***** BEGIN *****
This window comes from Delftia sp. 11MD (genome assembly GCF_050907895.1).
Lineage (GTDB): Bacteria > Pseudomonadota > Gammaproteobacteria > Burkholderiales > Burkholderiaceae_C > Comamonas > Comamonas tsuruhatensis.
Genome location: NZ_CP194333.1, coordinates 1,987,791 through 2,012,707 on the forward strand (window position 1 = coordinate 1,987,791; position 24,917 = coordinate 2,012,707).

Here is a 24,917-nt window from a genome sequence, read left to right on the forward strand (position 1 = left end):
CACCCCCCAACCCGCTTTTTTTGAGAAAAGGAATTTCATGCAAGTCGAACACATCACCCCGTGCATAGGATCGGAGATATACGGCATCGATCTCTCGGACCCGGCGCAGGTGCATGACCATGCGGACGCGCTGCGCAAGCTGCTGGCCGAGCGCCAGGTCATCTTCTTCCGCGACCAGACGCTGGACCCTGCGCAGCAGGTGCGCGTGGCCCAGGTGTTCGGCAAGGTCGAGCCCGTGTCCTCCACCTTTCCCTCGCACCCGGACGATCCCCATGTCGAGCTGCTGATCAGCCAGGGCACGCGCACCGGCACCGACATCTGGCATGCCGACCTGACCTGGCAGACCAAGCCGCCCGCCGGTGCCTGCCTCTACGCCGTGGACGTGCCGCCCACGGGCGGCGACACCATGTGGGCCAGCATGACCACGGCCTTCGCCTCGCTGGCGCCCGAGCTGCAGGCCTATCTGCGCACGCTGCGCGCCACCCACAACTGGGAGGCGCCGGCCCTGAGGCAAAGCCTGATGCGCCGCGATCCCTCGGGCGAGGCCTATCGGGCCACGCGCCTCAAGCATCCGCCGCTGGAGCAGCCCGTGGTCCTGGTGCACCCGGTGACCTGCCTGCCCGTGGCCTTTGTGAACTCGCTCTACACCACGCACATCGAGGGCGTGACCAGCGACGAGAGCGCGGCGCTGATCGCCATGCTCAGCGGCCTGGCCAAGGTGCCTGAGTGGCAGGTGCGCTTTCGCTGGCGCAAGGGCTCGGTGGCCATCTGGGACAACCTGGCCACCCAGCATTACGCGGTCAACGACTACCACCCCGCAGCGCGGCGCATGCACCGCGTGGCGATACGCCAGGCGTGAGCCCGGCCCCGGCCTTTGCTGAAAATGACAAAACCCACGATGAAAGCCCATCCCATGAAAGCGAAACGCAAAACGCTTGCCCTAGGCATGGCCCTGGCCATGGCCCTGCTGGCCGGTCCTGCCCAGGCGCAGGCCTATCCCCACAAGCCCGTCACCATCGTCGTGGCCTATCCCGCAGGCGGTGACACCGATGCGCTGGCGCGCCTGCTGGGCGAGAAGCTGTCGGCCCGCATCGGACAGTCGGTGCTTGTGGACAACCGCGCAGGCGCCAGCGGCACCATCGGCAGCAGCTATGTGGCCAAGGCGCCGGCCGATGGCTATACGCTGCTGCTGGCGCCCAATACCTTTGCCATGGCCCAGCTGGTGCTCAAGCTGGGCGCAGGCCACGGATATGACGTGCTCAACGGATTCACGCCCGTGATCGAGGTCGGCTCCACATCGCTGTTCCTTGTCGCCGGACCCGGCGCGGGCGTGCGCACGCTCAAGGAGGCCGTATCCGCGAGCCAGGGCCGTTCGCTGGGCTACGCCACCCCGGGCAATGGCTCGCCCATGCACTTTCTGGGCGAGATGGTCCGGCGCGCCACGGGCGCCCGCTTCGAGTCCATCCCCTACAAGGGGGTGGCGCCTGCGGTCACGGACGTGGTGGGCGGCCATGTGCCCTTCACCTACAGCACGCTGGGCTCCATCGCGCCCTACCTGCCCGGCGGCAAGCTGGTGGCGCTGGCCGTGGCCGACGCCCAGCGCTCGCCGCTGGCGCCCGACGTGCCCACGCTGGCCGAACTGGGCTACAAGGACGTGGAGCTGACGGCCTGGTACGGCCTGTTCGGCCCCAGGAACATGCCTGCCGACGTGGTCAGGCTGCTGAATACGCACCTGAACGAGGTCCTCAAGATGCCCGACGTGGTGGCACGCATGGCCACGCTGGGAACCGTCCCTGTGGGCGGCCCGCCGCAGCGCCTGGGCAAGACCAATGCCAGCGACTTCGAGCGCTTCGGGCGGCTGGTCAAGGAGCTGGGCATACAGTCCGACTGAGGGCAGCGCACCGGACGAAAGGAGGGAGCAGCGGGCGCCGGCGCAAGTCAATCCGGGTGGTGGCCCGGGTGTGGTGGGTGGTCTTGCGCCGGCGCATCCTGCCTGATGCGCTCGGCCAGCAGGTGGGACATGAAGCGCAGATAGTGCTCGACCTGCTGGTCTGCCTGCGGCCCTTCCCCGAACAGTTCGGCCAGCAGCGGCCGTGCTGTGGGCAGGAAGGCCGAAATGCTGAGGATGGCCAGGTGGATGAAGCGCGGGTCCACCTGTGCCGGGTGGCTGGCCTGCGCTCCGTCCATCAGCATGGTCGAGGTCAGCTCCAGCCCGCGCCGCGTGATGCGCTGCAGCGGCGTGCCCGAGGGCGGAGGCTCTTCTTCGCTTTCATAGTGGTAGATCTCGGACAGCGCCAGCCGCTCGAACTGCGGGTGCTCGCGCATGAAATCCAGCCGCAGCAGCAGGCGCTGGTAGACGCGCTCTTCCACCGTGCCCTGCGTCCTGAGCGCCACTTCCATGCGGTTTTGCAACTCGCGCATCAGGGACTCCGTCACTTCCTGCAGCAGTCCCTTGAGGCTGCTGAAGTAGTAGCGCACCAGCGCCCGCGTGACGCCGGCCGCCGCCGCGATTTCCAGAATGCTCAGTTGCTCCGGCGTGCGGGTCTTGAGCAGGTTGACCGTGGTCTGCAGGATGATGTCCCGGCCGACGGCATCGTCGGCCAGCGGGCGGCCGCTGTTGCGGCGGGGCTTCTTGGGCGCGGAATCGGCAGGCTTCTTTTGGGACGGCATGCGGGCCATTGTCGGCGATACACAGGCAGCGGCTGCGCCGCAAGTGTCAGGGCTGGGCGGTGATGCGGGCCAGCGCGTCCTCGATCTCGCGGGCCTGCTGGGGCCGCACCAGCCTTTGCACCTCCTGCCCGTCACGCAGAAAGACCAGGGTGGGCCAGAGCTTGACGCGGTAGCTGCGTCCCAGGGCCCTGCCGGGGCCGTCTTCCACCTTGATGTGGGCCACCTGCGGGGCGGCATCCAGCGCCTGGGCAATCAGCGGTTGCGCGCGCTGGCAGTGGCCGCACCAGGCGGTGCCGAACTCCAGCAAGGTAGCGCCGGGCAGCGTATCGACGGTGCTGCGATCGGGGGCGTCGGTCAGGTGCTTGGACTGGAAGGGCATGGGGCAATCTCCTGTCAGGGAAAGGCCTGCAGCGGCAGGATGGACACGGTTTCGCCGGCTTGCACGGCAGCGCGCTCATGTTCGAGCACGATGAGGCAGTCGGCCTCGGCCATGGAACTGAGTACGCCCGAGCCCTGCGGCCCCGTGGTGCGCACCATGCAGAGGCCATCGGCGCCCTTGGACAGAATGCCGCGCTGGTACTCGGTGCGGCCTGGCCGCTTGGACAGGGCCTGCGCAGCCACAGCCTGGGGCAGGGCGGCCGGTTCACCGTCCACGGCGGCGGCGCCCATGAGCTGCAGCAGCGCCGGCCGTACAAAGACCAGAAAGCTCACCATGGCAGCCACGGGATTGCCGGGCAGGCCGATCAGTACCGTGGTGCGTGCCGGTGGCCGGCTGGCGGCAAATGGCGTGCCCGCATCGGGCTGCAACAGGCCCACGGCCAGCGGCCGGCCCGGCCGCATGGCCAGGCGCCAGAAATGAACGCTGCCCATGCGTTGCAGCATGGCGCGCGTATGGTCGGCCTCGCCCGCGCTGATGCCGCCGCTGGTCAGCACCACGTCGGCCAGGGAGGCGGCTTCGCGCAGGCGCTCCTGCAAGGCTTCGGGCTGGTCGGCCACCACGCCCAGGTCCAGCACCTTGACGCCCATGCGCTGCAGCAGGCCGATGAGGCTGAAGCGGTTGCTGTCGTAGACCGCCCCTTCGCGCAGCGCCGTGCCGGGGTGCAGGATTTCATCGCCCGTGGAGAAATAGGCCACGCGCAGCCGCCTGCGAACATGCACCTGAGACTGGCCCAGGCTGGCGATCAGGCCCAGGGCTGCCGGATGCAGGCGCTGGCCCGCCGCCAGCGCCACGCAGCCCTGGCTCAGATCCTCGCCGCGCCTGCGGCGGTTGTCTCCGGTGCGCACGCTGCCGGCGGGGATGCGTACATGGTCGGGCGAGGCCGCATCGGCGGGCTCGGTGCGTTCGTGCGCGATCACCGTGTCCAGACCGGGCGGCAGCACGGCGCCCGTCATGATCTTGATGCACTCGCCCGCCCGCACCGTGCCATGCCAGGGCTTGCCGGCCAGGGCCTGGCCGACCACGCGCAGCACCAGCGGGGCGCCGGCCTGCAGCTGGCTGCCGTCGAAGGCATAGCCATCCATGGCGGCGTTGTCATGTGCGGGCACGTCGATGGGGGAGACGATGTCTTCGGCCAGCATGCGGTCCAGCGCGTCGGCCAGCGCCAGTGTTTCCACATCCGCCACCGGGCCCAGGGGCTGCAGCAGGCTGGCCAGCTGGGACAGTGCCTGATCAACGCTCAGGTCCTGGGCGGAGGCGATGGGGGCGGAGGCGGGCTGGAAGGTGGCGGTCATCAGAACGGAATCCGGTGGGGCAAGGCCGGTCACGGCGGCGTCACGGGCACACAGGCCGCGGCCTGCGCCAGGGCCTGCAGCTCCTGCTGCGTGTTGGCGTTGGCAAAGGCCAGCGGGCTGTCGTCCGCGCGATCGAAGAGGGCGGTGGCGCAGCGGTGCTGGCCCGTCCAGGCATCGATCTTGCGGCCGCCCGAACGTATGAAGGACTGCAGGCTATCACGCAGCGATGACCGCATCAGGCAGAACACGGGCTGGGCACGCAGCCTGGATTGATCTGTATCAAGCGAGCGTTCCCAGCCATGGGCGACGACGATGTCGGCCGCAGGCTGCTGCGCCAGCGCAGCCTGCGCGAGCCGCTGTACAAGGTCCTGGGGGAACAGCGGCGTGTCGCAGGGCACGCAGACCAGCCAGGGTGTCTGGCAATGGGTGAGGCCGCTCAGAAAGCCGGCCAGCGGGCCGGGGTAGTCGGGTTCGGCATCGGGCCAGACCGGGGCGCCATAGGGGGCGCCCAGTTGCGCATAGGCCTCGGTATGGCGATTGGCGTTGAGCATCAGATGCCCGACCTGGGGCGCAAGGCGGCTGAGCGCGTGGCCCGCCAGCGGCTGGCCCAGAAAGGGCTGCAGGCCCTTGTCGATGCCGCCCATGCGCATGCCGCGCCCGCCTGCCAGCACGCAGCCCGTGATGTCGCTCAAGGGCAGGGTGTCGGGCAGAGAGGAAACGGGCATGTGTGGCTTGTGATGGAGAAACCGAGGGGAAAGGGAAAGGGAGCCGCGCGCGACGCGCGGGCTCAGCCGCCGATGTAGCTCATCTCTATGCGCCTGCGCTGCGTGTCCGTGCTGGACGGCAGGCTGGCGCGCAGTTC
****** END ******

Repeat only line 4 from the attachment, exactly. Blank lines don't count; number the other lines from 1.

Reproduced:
Here is a 24,917-nt window from a genome sequence, read left to right on the forward strand (position 1 = left end):